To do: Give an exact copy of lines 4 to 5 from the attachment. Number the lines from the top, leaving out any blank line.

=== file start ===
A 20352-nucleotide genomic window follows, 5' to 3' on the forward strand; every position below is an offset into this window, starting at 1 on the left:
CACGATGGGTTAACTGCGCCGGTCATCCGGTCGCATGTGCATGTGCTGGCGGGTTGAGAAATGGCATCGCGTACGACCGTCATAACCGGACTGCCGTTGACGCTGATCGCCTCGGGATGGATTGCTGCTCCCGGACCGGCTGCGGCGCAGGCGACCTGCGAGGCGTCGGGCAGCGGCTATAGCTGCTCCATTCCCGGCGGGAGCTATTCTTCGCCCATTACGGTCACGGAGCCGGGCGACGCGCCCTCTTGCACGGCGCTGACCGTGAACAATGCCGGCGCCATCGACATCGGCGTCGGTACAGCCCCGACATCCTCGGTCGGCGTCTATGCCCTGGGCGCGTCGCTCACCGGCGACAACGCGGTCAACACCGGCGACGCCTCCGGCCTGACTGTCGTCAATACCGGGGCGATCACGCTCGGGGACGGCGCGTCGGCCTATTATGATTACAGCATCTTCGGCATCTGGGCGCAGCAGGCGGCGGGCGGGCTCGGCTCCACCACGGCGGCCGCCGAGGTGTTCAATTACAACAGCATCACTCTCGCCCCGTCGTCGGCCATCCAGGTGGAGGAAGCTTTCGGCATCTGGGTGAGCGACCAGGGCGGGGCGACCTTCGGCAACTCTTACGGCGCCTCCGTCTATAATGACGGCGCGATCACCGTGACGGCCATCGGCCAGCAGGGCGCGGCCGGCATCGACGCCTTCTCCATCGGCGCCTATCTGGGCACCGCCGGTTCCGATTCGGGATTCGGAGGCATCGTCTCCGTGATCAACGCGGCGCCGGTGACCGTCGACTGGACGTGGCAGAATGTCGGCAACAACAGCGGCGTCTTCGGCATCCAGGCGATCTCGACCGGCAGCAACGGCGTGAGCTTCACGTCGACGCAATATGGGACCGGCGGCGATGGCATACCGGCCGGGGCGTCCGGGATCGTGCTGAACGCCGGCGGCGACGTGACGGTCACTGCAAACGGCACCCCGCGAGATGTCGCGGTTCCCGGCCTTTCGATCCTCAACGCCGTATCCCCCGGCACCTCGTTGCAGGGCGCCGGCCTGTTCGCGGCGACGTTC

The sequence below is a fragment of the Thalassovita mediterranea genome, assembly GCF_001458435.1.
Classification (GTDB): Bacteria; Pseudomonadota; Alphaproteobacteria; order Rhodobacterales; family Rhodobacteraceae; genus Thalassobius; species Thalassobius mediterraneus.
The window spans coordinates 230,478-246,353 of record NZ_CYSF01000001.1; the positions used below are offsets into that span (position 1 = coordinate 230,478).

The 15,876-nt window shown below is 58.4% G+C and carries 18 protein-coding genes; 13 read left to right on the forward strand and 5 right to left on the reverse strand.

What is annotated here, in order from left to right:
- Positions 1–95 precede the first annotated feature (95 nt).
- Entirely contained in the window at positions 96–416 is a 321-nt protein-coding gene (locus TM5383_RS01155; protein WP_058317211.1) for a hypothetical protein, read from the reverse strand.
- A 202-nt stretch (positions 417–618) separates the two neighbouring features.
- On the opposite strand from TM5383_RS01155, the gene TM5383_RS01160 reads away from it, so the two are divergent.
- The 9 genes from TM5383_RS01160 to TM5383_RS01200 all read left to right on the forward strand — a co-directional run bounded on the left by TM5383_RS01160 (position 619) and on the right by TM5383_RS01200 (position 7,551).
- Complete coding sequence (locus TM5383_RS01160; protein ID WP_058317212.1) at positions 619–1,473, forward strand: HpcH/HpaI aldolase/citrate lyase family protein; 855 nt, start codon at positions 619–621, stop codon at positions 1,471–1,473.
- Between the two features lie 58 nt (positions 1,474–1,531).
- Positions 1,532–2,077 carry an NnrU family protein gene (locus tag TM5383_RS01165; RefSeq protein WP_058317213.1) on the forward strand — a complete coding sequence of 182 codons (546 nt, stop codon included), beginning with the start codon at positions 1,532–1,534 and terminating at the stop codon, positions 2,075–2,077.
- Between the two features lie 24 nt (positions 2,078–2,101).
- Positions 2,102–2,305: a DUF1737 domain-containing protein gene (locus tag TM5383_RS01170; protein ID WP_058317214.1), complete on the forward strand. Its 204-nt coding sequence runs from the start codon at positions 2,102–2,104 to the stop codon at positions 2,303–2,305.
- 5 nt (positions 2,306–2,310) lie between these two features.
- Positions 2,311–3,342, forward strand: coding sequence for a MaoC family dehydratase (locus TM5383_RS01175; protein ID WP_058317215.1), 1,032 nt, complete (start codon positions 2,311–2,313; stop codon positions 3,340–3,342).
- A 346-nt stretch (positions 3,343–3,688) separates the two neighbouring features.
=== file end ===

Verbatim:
Classification (GTDB): Bacteria; Pseudomonadota; Alphaproteobacteria; order Rhodobacterales; family Rhodobacteraceae; genus Thalassobius; species Thalassobius mediterraneus.
The window spans coordinates 230,478-246,353 of record NZ_CYSF01000001.1; the positions used below are offsets into that span (position 1 = coordinate 230,478).